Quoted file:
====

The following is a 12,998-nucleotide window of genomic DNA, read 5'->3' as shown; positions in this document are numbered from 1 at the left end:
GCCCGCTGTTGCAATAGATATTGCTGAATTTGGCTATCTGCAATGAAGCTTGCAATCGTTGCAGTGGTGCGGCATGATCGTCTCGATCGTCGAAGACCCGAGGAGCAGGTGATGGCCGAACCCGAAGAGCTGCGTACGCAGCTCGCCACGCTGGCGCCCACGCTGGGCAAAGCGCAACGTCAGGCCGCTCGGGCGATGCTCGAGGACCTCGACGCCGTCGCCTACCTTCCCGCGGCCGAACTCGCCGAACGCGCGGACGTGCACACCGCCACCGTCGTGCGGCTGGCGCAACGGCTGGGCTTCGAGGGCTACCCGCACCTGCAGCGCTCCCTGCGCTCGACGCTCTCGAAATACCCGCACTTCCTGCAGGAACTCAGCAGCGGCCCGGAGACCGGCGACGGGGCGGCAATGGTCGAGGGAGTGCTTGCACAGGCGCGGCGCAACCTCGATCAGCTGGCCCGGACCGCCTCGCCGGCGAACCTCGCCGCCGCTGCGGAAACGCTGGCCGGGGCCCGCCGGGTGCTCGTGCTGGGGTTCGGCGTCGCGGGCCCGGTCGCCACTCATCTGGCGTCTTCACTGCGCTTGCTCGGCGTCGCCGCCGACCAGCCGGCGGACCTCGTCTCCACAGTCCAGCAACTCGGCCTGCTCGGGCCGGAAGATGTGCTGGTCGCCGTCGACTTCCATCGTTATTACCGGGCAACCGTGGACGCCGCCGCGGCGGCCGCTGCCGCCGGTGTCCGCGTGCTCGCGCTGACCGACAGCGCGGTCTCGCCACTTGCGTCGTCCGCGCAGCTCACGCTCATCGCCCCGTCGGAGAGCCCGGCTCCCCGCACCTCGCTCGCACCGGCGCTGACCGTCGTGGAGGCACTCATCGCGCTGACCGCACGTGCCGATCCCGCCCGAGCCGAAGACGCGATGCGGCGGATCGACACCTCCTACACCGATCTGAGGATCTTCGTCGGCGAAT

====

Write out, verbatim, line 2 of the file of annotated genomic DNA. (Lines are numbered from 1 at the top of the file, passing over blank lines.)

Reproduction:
GCCCGCTGTTGCAATAGATATTGCTGAATTTGGCTATCTGCAATGAAGCTTGCAATCGTTGCAGTGGTGCGGCATGATCGTCTCGATCGTCGAAGACCCGAGGAGCAGGTGATGGCCGAACCCGAAGAGCTGCGTACGCAGCTCGCCACGCTGGCGCCCACGCTGGGCAAAGCGCAACGTCAGGCCGCTCGGGCGATGCTCGAGGACCTCGACGCCGTCGCCTACCTTCCCGCGGCCGAACTCGCCGAACGCGCGGACGTGCACACCGCCACCGTCGTGCGGCTGGCGCAACGGCTGGGCTTCGAGGGCTACCCGCACCTGCAGCGCTCCCTGCGCTCGACGCTCTCGAAATACCCGCACTTCCTGCAGGAACTCAGCAGCGGCCCGGAGACCGGCGACGGGGCGGCAATGGTCGAGGGAGTGCTTGCACAGGCGCGGCGCAACCTCGATCAGCTGGCCCGGACCGCCTCGCCGGCGAACCTCGCCGCCGCTGCGGAAACGCTGGCCGGGGCCCGCCGGGTGCTCGTGCTGGGGTTCGGCGTCGCGGGCCCGGTCGCCACTCATCTGGCGTCTTCACTGCGCTTGCTCGGCGTCGCCGCCGACCAGCCGGCGGACCTCGTCTCCACAGTCCAGCAACTCGGCCTGCTCGGGCCGGAAGATGTGCTGGTCGCCGTCGACTTCCATCGTTATTACCGGGCAACCGTGGACGCCGCCGCGGCGGCCGCTGCCGCCGGTGTCCGCGTGCTCGCGCTGACCGACAGCGCGGTCTCGCCACTTGCGTCGTCCGCGCAGCTCACGCTCATCGCCCCGTCGGAGAGCCCGGCTCCCCGCACCTCGCTCGCACCGGCGCTGACCGTCGTGGAGGCACTCATCGCGCTGACCGCACGTGCCGATCCCGCCCGAGCCGAAGACGCGATGCGGCGGATCGACACCTCCTACACCGATCTGAGGATCTTCGTCGGCGAAT